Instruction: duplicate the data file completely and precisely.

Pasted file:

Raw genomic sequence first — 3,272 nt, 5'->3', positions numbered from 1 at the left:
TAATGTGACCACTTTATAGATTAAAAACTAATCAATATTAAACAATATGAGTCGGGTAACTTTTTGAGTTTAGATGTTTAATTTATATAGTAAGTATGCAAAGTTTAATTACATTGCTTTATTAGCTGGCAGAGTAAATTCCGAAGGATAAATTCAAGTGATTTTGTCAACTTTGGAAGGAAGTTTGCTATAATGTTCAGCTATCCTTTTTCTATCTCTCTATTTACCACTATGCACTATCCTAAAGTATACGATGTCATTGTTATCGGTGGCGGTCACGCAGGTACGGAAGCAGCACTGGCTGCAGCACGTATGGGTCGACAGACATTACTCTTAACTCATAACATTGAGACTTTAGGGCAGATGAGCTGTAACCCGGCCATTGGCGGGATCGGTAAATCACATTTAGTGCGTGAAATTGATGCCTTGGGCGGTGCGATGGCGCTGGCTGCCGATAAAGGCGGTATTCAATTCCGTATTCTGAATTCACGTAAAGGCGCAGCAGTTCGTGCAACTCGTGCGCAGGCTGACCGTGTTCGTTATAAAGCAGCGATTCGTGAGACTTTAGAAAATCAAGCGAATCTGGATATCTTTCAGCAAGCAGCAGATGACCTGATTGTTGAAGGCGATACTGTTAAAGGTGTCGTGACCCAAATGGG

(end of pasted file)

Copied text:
Raw genomic sequence first — 3,272 nt, 5'->3', positions numbered from 1 at the left:
TAATGTGACCACTTTATAGATTAAAAACTAATCAATATTAAACAATATGAGTCGGGTAACTTTTTGAGTTTAGATGTTTAATTTATATAGTAAGTATGCAAAGTTTAATTACATTGCTTTATTAGCTGGCAGAGTAAATTCCGAAGGATAAATTCAAGTGATTTTGTCAACTTTGGAAGGAAGTTTGCTATAATGTTCAGCTATCCTTTTTCTATCTCTCTATTTACCACTATGCACTATCCTAAAGTATACGATGTCATTGTTATCGGTGGCGGTCACGCAGGTACGGAAGCAGCACTGGCTGCAGCACGTATGGGTCGACAGACATTACTCTTAACTCATAACATTGAGACTTTAGGGCAGATGAGCTGTAACCCGGCCATTGGCGGGATCGGTAAATCACATTTAGTGCGTGAAATTGATGCCTTGGGCGGTGCGATGGCGCTGGCTGCCGATAAAGGCGGTATTCAATTCCGTATTCTGAATTCACGTAAAGGCGCAGCAGTTCGTGCAACTCGTGCGCAGGCTGACCGTGTTCGTTATAAAGCAGCGATTCGTGAGACTTTAGAAAATCAAGCGAATCTGGATATCTTTCAGCAAGCAGCAGATGACCTGATTGTTGAAGGCGATACTGTTAAAGGTGTCGTGACCCAAATGGG